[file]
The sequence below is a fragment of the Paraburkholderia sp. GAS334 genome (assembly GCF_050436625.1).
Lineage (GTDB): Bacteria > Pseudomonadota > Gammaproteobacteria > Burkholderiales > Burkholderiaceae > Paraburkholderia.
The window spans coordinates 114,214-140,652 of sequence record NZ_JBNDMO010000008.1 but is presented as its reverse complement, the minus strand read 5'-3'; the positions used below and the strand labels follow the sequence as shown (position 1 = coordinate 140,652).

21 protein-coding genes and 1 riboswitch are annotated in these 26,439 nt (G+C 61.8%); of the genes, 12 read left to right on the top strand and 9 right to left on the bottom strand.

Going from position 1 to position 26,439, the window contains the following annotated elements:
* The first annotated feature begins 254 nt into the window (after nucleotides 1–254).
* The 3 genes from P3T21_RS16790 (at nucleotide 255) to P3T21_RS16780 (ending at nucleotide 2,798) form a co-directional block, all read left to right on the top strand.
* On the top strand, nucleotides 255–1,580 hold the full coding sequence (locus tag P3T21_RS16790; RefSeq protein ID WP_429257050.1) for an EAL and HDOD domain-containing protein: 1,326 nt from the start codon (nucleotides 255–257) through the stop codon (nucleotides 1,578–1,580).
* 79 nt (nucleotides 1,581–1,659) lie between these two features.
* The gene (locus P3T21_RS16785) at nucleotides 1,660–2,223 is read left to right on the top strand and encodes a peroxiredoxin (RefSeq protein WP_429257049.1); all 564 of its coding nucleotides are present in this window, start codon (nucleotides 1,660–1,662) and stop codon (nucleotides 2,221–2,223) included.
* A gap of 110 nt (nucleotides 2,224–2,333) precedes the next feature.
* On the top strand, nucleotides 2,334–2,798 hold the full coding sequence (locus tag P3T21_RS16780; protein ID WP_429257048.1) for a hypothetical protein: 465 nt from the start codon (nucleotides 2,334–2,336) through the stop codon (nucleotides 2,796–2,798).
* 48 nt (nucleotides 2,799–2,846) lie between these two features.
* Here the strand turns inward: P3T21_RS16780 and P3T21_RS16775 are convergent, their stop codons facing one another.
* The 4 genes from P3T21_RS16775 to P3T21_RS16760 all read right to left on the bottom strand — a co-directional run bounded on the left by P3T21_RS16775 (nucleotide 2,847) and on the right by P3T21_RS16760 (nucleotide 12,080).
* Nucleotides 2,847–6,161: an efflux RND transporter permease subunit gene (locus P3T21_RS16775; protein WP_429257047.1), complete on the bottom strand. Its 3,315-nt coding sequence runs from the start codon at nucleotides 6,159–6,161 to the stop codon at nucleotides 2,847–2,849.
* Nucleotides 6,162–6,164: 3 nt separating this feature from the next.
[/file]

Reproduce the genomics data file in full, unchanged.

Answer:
The sequence below is a fragment of the Paraburkholderia sp. GAS334 genome (assembly GCF_050436625.1).
Lineage (GTDB): Bacteria > Pseudomonadota > Gammaproteobacteria > Burkholderiales > Burkholderiaceae > Paraburkholderia.
The window spans coordinates 114,214-140,652 of sequence record NZ_JBNDMO010000008.1 but is presented as its reverse complement, the minus strand read 5'-3'; the positions used below and the strand labels follow the sequence as shown (position 1 = coordinate 140,652).

21 protein-coding genes and 1 riboswitch are annotated in these 26,439 nt (G+C 61.8%); of the genes, 12 read left to right on the top strand and 9 right to left on the bottom strand.

Going from position 1 to position 26,439, the window contains the following annotated elements:
* The first annotated feature begins 254 nt into the window (after nucleotides 1–254).
* The 3 genes from P3T21_RS16790 (at nucleotide 255) to P3T21_RS16780 (ending at nucleotide 2,798) form a co-directional block, all read left to right on the top strand.
* On the top strand, nucleotides 255–1,580 hold the full coding sequence (locus tag P3T21_RS16790; RefSeq protein ID WP_429257050.1) for an EAL and HDOD domain-containing protein: 1,326 nt from the start codon (nucleotides 255–257) through the stop codon (nucleotides 1,578–1,580).
* 79 nt (nucleotides 1,581–1,659) lie between these two features.
* The gene (locus P3T21_RS16785) at nucleotides 1,660–2,223 is read left to right on the top strand and encodes a peroxiredoxin (RefSeq protein WP_429257049.1); all 564 of its coding nucleotides are present in this window, start codon (nucleotides 1,660–1,662) and stop codon (nucleotides 2,221–2,223) included.
* A gap of 110 nt (nucleotides 2,224–2,333) precedes the next feature.
* On the top strand, nucleotides 2,334–2,798 hold the full coding sequence (locus tag P3T21_RS16780; protein ID WP_429257048.1) for a hypothetical protein: 465 nt from the start codon (nucleotides 2,334–2,336) through the stop codon (nucleotides 2,796–2,798).
* 48 nt (nucleotides 2,799–2,846) lie between these two features.
* Here the strand turns inward: P3T21_RS16780 and P3T21_RS16775 are convergent, their stop codons facing one another.
* The 4 genes from P3T21_RS16775 to P3T21_RS16760 all read right to left on the bottom strand — a co-directional run bounded on the left by P3T21_RS16775 (nucleotide 2,847) and on the right by P3T21_RS16760 (nucleotide 12,080).
* Nucleotides 2,847–6,161: an efflux RND transporter permease subunit gene (locus P3T21_RS16775; protein WP_429257047.1), complete on the bottom strand. Its 3,315-nt coding sequence runs from the start codon at nucleotides 6,159–6,161 to the stop codon at nucleotides 2,847–2,849.
* Nucleotides 6,162–6,164: 3 nt separating this feature from the next.